Nelson Rockefeller

Once, when asked about being vice-President was overheard to say "who gives a good god-damn?" Perhaps.

November 23, 1974 – Ford Heads (Far) East – Economy Goes Gloomy – Rockefeller Gets Testy

Nelson Rockefeller
Once, when asked about being vice-President was overheard to say “who gives a good god-damn?” Perhaps.

November 23, 1974 – Washington Week In Review – Gordon Skene Sound Collection –

November 23, 1974. Lots to be thankful for, but try getting anyone to feel that way at the time. President Ford was touring the Far East, readying to land in Japan where he was expected to have talks over Foreign Trade and a gloomy American economy.

The gloomy American economy was no joke. Rampant unemployment was putting a big, stinky foot on otherwise joyous Thanksgiving festivities. No jobs, no money, no spending sprees, no retail. It was a vicious circle.

On Capitol Hill – The House overwhelmingly overturned Ford’s veto of bills strengthening the Freedom Of Information Act and revamping administration of the Vocational Rehabilitation Program. The following day, the Senate followed suit, overriding by similar heavy margins. And lawmakers were calling for more wage and price controls in an attempt to stymie the rapidly out-of-control economic situation. The White House fired back, saying wage and price controls or temporary wage and price controls would only act as a catalyst in increasing prices in anticipation of their control.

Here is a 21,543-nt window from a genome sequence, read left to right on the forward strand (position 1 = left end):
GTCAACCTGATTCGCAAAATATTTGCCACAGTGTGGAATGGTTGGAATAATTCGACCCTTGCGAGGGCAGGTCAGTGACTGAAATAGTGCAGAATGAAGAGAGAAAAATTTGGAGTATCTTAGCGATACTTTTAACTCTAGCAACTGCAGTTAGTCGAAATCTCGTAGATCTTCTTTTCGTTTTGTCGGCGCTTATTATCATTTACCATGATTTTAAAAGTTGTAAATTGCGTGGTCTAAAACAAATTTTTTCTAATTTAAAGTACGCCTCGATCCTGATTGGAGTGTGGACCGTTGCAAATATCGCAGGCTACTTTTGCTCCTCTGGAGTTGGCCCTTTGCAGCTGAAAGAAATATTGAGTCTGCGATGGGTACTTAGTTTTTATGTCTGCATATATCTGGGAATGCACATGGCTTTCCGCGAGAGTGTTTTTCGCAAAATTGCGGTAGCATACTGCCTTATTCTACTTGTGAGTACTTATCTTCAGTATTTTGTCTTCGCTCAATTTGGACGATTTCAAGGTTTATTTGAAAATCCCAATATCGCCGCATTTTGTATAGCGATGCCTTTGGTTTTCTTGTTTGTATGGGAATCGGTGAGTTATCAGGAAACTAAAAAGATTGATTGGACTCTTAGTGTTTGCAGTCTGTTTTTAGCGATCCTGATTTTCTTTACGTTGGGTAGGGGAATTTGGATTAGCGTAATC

And Congress continued its confirmation hearings for Nelson Rockefeller, who was under consideration to be vice-President. The Senate Rules committee approved the nomination, and the rest of the House was expected to vote full approval after the Thanksgiving recess. The House Judiciary committee opened its hearings on the vice-Presidential nominee with a whopping 14 hours of tough questioning. Rockefeller was observed to be holding his own, with the aid of an almost endless staff surrounding him and an endless supply of Energy drinks. Rockefeller responded to the questions with offering long, windy and often times unresponsive answers. Some questioners were downright hostile and it took no time for the vice-President designee to realize he was going to have to jump more than a few extra hoops to satisfy this committee, as opposed to the slam-dunk he got from the Senate.

And that’s just a little of what went on, this high-pressure week ending November 23, 1974 -as reported by The Washington Week from CBS Radio.

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